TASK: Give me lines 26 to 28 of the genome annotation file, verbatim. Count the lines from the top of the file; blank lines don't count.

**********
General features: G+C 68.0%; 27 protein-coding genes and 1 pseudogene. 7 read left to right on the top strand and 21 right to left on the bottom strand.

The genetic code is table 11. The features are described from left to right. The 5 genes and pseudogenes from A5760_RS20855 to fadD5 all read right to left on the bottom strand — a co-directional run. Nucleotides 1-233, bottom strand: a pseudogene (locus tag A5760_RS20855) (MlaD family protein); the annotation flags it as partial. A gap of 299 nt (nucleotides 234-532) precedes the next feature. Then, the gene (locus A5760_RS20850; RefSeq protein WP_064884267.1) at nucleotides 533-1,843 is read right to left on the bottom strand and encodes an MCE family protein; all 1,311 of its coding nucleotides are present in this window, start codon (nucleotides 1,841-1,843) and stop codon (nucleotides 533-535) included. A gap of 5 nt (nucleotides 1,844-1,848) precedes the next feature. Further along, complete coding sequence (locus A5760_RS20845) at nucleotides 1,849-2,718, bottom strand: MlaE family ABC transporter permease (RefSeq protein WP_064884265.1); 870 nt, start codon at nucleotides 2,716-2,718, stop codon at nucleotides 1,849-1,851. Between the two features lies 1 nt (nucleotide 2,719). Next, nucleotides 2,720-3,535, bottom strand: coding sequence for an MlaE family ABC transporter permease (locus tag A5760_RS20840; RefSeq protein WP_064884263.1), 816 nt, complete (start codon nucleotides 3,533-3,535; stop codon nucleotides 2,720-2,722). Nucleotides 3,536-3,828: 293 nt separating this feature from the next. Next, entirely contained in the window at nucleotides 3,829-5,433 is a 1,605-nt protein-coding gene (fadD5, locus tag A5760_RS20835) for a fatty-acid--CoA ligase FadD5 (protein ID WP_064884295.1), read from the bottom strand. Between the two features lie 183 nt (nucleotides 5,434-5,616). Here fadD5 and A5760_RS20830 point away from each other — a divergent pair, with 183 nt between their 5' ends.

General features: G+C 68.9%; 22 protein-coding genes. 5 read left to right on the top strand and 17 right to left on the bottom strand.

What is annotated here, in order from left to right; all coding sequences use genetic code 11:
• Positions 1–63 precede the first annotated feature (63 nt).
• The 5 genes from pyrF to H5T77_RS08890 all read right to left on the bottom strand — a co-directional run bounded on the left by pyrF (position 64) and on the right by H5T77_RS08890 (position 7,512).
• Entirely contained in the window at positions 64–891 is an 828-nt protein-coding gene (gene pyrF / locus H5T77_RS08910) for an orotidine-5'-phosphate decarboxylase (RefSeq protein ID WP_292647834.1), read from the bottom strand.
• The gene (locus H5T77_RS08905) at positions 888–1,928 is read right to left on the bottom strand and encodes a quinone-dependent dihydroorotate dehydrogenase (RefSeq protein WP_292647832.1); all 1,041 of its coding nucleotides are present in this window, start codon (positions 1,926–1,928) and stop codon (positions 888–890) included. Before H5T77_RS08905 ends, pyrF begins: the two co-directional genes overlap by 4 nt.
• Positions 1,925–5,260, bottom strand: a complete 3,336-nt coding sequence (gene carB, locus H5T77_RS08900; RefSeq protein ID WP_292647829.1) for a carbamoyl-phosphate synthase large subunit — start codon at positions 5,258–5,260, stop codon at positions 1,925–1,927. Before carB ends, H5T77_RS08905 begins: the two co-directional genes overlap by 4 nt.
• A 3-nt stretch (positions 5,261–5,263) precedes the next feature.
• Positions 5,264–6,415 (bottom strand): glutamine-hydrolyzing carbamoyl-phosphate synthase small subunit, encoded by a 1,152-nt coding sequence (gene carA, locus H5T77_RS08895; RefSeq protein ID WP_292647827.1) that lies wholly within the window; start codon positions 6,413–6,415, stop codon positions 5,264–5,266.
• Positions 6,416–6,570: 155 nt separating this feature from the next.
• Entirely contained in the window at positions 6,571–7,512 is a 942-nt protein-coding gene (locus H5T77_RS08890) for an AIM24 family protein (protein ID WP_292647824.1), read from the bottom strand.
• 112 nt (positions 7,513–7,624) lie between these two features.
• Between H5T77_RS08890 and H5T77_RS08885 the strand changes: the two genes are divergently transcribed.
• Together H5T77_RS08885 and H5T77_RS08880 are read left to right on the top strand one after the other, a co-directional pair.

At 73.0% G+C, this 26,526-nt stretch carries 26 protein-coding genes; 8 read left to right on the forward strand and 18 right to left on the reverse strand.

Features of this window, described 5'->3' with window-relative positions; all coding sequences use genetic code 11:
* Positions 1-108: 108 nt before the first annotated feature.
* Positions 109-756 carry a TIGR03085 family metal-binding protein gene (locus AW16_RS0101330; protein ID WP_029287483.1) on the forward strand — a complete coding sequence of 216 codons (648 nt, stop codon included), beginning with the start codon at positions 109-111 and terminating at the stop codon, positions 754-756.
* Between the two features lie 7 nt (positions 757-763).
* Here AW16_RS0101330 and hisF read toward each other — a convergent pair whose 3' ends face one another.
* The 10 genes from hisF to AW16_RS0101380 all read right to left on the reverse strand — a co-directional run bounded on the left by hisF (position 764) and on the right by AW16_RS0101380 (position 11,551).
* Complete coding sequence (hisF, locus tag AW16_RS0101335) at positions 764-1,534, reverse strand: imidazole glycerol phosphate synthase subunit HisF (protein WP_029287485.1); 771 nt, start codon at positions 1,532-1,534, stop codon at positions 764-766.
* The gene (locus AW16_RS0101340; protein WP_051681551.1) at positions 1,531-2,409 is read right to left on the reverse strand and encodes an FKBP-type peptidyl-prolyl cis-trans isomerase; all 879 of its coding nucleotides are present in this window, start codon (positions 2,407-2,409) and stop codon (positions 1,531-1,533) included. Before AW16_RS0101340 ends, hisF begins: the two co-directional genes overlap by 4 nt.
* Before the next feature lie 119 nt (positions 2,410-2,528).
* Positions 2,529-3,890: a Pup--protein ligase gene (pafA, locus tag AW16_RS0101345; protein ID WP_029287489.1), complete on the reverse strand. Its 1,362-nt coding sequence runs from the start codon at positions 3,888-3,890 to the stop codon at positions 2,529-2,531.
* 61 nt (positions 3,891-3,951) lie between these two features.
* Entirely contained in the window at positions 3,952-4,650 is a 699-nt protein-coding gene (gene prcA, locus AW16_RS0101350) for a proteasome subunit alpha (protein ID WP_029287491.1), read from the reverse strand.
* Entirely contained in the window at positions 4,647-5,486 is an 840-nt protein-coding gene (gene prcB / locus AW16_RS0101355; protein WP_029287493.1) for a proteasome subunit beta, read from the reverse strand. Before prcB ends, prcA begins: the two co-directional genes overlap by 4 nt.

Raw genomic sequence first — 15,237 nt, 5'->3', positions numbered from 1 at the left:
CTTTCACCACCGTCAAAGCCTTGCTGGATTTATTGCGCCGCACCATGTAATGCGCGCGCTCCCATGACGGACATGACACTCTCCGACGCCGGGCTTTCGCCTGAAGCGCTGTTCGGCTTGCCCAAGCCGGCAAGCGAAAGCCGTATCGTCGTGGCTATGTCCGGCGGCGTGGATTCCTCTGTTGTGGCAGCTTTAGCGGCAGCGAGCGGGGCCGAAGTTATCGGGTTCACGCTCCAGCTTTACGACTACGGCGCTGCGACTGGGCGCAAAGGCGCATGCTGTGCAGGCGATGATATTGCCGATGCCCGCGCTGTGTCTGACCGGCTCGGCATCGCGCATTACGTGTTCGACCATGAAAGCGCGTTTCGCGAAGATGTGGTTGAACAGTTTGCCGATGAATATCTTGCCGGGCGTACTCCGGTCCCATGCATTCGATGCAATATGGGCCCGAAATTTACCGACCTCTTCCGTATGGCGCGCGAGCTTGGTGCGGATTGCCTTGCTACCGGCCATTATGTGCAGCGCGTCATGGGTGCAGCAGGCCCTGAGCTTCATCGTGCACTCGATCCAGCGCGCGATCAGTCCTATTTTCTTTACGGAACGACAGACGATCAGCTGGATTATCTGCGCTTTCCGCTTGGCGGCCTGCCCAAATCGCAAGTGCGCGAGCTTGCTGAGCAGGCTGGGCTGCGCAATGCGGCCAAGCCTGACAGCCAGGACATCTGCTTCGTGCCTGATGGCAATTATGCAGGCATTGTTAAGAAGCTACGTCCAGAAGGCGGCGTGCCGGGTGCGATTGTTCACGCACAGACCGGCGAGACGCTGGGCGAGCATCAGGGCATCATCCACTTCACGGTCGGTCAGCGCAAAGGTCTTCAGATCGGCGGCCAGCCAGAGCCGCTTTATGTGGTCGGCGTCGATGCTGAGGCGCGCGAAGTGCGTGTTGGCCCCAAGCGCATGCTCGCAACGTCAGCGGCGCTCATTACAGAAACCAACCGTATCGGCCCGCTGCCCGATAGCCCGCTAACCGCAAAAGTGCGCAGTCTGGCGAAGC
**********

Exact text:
* Before the next feature lie 119 nt (positions 2,410-2,528).
* Positions 2,529-3,890: a Pup--protein ligase gene (pafA, locus tag AW16_RS0101345; protein ID WP_029287489.1), complete on the reverse strand. Its 1,362-nt coding sequence runs from the start codon at positions 3,888-3,890 to the stop codon at positions 2,529-2,531.
* 61 nt (positions 3,891-3,951) lie between these two features.